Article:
In her early twenties, Cho hit the college circuit, where she quickly became the most booked act in the market and garnered a nomination for Campus Comedian of the Year. She performed more than 300 concerts in two years and subsequently won the American Comedy Award for Female Comedian in 1994. Arsenio Hall introduced her to late night audiences, Bob Hope put her on a prime time special and, seemingly overnight, Margaret Cho became a national celebrity.

Then ABC came knocking on her door for the comedy series. Cho's move was strictly pragmatic.

"I was living the life of a road comic and it was very hard for me," she said.

The television show was her only way out. "I was 23 and wanted to sleep in the same bed every night," Cho said.

Even in the beginning, Cho felt it was a bad fit between her and the network. "The show was never what Margaret Cho is about," she said. "I had no control over the writing and I was wrestling with other dilemmas that had nothing to do with the show, but was about my relationship with the network and what they wanted from their star.

"All I cared about was being funny, but that was way down on the list of other political concerns."

When Cho did complain about the show, she said an executive criticized her about her weight and even hired a trainer and ordered a nutritional analysis to divert her attention from the real issues facing the show.

Another criticism was that Cho wasn't Asian enough.

"The writers and executives were all Caucasians who had ideas of what Asians were like and I didn't fit that mold," Cho said. "They wanted to demystify a culture that wasn't very mysterious to begin with. They treated us like aliens."

"All American Girl" was heralded as a groundbreaking effort and, as the first Korean American to star in her own series, Cho was its real life pioneer.

"I had no idea how the system worked," she said. "I wasn't made to feel secure and I think that's what they wanted."

Cho's hitting the road again for several reasons, not the least of which is she feels secure in the club venue where some nights audiences number in the thousands.

Cho's comedy crosses all ethnic barriers.

"I'm all things to all people: women, Asians, gays, insecure Jewish girls with big butts, Drew Carey."

Cho spends much of her 90-minute performance building a connection with the audience.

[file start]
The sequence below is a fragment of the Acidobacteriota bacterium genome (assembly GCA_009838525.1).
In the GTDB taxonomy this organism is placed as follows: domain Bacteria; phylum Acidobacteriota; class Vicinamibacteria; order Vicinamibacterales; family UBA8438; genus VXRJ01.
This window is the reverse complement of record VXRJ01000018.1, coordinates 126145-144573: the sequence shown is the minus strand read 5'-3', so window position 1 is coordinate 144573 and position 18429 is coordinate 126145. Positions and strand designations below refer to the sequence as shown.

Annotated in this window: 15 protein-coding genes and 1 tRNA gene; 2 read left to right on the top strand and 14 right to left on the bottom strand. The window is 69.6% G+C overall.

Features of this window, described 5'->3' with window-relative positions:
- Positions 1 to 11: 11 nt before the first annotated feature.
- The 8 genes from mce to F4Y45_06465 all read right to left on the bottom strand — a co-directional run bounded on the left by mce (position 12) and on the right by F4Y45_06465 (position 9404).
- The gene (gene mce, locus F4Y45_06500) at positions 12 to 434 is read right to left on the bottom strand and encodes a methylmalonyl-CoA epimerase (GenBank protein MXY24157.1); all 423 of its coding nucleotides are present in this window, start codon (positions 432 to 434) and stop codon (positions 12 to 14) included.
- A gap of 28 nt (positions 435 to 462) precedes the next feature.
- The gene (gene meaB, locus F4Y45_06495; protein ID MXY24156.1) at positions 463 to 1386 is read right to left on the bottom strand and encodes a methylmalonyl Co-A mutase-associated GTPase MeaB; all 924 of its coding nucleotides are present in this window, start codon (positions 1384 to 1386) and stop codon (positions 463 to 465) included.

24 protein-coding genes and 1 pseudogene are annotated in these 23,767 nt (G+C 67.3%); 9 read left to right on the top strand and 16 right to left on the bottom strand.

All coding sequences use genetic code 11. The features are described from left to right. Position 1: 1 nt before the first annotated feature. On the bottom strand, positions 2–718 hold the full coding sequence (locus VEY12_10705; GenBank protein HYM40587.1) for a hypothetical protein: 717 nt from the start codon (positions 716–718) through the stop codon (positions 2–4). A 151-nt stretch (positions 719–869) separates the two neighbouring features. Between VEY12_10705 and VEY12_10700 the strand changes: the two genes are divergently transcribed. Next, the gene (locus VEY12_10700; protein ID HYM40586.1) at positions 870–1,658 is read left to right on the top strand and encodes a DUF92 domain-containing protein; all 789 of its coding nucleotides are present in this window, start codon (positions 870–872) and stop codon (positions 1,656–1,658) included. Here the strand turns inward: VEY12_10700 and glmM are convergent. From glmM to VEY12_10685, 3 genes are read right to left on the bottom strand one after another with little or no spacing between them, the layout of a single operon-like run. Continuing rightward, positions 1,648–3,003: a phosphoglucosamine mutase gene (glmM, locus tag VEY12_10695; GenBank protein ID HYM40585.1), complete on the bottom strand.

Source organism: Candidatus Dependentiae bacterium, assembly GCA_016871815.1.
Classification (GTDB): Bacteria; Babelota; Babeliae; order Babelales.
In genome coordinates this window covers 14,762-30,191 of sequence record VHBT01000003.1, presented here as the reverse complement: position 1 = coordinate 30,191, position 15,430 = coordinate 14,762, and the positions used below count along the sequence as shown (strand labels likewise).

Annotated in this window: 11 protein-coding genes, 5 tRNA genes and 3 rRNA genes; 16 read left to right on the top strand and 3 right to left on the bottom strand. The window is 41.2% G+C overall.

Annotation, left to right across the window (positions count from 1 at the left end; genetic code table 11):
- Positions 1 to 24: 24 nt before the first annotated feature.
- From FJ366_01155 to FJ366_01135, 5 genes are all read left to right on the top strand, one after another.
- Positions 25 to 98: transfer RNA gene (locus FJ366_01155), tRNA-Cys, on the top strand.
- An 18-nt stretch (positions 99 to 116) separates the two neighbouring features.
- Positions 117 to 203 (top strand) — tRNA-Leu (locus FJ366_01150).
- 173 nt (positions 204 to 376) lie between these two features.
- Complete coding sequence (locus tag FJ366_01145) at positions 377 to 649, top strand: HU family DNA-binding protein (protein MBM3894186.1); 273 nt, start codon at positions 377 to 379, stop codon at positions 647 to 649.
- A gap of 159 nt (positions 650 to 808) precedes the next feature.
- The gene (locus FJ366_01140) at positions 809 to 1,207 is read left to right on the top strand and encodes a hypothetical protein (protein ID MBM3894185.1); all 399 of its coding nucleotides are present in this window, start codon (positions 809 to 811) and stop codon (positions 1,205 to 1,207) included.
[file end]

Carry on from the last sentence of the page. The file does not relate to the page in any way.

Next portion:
"It's not just about jokes and people laughing but making that emotional connection. I'm always aware of what the audience is feeling all the time and adjust my act accordingly."

Cho admits with dismay that she's the kind of person who lays everything out on the table.

"I don't really have this mystery about me which I kind of don't like, because people always know how I feel about certain things," she said.

One emotional journey Cho is not ready to embark on is a monogamous relationship. And she doesn't mind talking about it.

"I'm involved with a couple of people right now, but I don't really have the desire at the moment for a primary partner. I love emotionally connecting with people and I love men to death.

"I feel like I've gotten to a great place in my life. I just want to do it for a long time ... at least until the next Korean-American fag-hag, s**t-starter, girl comic, trash talker, comes up and takes my place."

On stage

Bullet What: Margaret Cho in "I'm The One That I Want"
Bullet When: 8 p.m. Wednesday to Saturday, and 10:30 p.m. Friday
Bullet Where: Diamond Head Theatre
Bullet Cost:: $35 and $45; available at Hula's, Ticket Plus outlets, the MWR in Kunia and University of Hawai'i Campus Center. Also available online at
Bullet Charge by phone: 526-4400
Bullet Also: Cho will meet fans 9 p.m. tomorrow at Hula's Bar and Lei Stand, Waikiki Grand Hotel, and sign autographs for a $5 donation to benefit the Life Foundation. Call Hula's for details, at 923-0669.